Master Paintings Week London

Van 4 tot 10 juli 2009 te Londen. De galleriën gespecialiseerd in Oude Meesters en de veilinghuizen Christie’s en Sotheby’s organiseren de week. Direct meer weten?
catalogus;
praktische informatie.

Eén stuk is in ieder geval niet meer te koop. Nationaal Museum Paleis Het Loo kocht, uiteraard na afdingen, een schilderij van de Utrechtse caravaggist Gerard van Honthorst bij Johnny van Haeften. Bewonder hieronder de Allegorie van vrede en welvaart en lees het verhaal over de ontdekking en de betekenis.

Allegorie van vrede en welvaart door Gerard van Honthorst
Allegorie van vrede en welvaart, 1629, olieverf op doek.

Art.view: Identifying undiscovered paintings is, of course, what every dealer dreams of. In January Mr van Haeften, one of London’s most Knowledgeable dealers in paintings from the Dutch golden age, travelled to New York where he bought a pretty picture by Gerrit van Honthorst. It is of three small children feeding fruit to a spotted animal that could be a leopard or a cougar in a halter (pictured top).

The painting, which had been bought by the American vendor’s father in the 1920s, was estimated to fetch $70,000-90,000. But Mr van Haeften, betting on his superior knowledge of the genre, bid up to $165,000 to secure the picture ($200,500 with commission and taxes).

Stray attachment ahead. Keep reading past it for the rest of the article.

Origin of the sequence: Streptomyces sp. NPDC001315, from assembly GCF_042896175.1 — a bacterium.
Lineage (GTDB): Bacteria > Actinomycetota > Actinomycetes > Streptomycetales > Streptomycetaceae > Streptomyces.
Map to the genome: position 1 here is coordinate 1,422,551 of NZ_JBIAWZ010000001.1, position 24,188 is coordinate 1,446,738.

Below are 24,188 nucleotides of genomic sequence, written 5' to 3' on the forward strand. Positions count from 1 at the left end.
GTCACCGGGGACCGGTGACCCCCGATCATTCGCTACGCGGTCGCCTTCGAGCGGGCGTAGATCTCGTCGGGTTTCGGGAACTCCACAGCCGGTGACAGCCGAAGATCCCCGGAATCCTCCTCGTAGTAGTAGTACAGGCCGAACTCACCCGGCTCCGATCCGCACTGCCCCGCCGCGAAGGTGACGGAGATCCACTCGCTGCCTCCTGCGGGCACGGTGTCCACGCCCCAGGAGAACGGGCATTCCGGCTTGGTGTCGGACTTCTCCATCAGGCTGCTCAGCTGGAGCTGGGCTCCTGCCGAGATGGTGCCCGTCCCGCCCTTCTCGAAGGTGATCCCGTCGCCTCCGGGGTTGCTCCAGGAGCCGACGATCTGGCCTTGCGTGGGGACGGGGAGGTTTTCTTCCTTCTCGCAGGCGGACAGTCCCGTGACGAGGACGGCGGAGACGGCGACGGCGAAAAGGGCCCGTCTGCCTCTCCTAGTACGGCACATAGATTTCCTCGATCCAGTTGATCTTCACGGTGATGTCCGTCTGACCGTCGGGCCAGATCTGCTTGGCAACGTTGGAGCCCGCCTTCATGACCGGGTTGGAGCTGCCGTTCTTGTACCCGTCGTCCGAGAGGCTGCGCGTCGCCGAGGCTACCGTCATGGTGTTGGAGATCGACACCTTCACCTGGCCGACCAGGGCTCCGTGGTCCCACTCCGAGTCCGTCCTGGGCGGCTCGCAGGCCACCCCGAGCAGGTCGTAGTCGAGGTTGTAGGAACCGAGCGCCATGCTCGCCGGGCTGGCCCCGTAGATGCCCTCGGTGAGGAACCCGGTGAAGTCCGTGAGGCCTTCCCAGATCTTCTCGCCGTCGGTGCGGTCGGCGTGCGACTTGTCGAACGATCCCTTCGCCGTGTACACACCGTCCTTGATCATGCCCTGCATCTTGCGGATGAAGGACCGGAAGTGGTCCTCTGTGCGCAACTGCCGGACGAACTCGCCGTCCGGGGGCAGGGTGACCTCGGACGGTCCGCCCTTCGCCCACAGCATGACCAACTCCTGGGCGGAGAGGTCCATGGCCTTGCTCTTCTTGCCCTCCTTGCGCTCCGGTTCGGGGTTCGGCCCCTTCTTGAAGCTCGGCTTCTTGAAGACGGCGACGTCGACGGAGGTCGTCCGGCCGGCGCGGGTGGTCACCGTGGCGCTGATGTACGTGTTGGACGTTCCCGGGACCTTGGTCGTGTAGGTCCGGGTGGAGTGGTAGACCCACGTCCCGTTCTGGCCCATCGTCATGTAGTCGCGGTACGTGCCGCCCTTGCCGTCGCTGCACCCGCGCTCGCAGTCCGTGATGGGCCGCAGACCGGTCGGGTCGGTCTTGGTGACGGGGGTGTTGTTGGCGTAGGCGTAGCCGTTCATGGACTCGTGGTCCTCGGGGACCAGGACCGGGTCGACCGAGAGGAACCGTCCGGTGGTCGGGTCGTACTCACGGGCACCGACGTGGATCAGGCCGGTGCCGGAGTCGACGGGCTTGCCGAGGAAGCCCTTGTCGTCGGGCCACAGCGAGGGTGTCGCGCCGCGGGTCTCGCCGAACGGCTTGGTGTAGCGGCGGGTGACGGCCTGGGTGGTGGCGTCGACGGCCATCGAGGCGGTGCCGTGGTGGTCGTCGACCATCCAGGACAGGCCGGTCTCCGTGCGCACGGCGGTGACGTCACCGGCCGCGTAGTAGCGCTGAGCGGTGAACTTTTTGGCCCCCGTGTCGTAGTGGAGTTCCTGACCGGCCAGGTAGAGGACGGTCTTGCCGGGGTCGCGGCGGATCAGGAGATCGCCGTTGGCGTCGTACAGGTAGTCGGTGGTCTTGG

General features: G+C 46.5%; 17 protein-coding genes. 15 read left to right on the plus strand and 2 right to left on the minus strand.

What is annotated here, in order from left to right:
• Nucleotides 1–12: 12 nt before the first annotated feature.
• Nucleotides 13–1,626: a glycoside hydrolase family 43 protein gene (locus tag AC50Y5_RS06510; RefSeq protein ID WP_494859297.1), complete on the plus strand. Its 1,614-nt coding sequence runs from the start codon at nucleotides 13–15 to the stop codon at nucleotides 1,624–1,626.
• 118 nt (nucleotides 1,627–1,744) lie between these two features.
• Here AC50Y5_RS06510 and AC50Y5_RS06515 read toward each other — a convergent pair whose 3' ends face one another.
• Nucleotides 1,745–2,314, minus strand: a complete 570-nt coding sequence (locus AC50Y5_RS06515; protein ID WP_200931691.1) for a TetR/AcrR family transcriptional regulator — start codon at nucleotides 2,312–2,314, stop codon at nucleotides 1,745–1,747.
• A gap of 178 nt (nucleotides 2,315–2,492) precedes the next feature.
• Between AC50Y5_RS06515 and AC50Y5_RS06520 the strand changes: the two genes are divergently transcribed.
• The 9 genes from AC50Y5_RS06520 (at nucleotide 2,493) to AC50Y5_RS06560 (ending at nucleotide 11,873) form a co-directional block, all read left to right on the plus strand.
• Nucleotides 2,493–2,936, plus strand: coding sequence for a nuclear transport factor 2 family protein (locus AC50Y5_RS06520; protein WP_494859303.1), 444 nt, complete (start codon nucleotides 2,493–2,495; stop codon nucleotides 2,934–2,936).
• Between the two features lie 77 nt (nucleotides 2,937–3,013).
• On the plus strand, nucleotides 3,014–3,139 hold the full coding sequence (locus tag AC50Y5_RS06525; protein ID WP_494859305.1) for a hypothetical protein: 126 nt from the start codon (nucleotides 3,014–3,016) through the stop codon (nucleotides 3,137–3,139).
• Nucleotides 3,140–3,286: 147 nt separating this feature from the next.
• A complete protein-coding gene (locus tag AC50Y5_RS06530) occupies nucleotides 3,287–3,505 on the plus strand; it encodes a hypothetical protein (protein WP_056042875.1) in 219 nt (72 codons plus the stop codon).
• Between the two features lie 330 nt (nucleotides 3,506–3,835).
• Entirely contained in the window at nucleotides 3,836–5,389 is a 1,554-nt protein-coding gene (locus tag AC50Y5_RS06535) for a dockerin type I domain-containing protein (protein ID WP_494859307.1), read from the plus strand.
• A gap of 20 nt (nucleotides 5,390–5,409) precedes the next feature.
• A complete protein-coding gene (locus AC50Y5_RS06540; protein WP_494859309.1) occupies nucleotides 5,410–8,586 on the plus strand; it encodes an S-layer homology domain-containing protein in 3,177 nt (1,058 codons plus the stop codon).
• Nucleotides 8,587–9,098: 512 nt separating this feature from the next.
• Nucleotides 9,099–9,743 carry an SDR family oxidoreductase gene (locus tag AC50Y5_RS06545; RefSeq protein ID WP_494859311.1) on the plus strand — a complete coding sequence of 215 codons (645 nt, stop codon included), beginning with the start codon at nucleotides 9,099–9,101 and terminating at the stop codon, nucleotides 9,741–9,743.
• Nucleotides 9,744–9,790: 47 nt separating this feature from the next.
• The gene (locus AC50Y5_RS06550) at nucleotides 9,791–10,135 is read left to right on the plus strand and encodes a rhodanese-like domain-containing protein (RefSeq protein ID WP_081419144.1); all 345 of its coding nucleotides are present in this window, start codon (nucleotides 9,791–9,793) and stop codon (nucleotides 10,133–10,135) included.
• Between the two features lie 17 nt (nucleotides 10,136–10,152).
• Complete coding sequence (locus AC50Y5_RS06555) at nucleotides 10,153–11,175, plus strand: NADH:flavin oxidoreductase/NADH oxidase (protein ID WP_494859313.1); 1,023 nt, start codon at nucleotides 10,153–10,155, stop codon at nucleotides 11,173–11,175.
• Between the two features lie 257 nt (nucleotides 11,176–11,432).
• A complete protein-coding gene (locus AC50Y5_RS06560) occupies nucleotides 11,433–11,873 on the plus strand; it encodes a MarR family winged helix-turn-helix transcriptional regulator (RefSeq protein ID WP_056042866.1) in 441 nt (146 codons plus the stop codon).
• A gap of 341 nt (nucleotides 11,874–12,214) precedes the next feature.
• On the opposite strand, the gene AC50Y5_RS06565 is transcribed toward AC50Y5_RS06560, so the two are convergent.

Back in the London, he had it cleaned and set a young researcher, Dave Dallas, to work on it. Looking at the painting over several weeks, the two men realised that the date on it was not 1649, as stated by Sotheby’s in the catalogue of its January sale, but 1629.

The date is important. Frederick Henry, Prince of Orange, was still on the throne (he died in 1647), and the painting, “An Allegory of Peace and Plenty”, celebrates the Dutch conquest of Brazil. The three youngsters are Frederick Henry’s children, Prince Willem and the little princesses, Louise Henriette and Henriette Amalia. The cat is a jaguar and the halter actually orange ribbons restraining it, symbolic of the taming of South America by the House of Orange, which is enjoying the fruits of its conquest. A royal commission gives the painting a provenance it never had before.

Mr van Haeften had hoped to make his royal van Honthorst the star of his Master Paintings Week. Then he got a call from Het Loo in the Netherlands. Until recently a palace belonging to the Dutch royal family, Het Loo is now a museum to the House of Orange Nassau. The trustees would like to buy the picture, and please could they have a discount on the $575,000 Mr van Haeften was asking for it. How much, he won’t say. “We reached a happy conclusion all round.”

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